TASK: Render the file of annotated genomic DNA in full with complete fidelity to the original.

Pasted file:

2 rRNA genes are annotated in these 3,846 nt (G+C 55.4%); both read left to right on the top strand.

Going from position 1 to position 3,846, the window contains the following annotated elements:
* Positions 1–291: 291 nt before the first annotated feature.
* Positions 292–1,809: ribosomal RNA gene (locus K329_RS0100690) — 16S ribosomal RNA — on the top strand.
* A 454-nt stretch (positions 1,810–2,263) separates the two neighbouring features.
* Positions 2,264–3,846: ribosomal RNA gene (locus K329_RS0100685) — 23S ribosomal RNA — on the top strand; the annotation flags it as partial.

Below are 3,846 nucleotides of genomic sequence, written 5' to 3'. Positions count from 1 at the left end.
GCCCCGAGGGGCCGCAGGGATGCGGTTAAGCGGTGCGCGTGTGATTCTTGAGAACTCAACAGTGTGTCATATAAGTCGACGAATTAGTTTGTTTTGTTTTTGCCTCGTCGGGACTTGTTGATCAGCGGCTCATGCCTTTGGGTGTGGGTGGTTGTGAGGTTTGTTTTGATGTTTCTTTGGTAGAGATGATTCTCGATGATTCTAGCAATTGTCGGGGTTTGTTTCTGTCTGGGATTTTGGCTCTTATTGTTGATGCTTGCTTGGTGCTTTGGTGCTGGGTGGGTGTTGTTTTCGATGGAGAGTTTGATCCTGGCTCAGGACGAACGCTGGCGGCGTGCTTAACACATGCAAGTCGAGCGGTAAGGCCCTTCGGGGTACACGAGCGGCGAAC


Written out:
2 rRNA genes are annotated in these 3,846 nt (G+C 55.4%); both read left to right on the top strand.

Going from position 1 to position 3,846, the window contains the following annotated elements:
* Positions 1–291: 291 nt before the first annotated feature.
* Positions 292–1,809: ribosomal RNA gene (locus K329_RS0100690) — 16S ribosomal RNA — on the top strand.
* A 454-nt stretch (positions 1,810–2,263) separates the two neighbouring features.
* Positions 2,264–3,846: ribosomal RNA gene (locus K329_RS0100685) — 23S ribosomal RNA — on the top strand; the annotation flags it as partial.

Below are 3,846 nucleotides of genomic sequence, written 5' to 3'. Positions count from 1 at the left end.
GCCCCGAGGGGCCGCAGGGATGCGGTTAAGCGGTGCGCGTGTGATTCTTGAGAACTCAACAGTGTGTCATATAAGTCGACGAATTAGTTTGTTTTGTTTTTGCCTCGTCGGGACTTGTTGATCAGCGGCTCATGCCTTTGGGTGTGGGTGGTTGTGAGGTTTGTTTTGATGTTTCTTTGGTAGAGATGATTCTCGATGATTCTAGCAATTGTCGGGGTTTGTTTCTGTCTGGGATTTTGGCTCTTATTGTTGATGCTTGCTTGGTGCTTTGGTGCTGGGTGGGTGTTGTTTTCGATGGAGAGTTTGATCCTGGCTCAGGACGAACGCTGGCGGCGTGCTTAACACATGCAAGTCGAGCGGTAAGGCCCTTCGGGGTACACGAGCGGCGAAC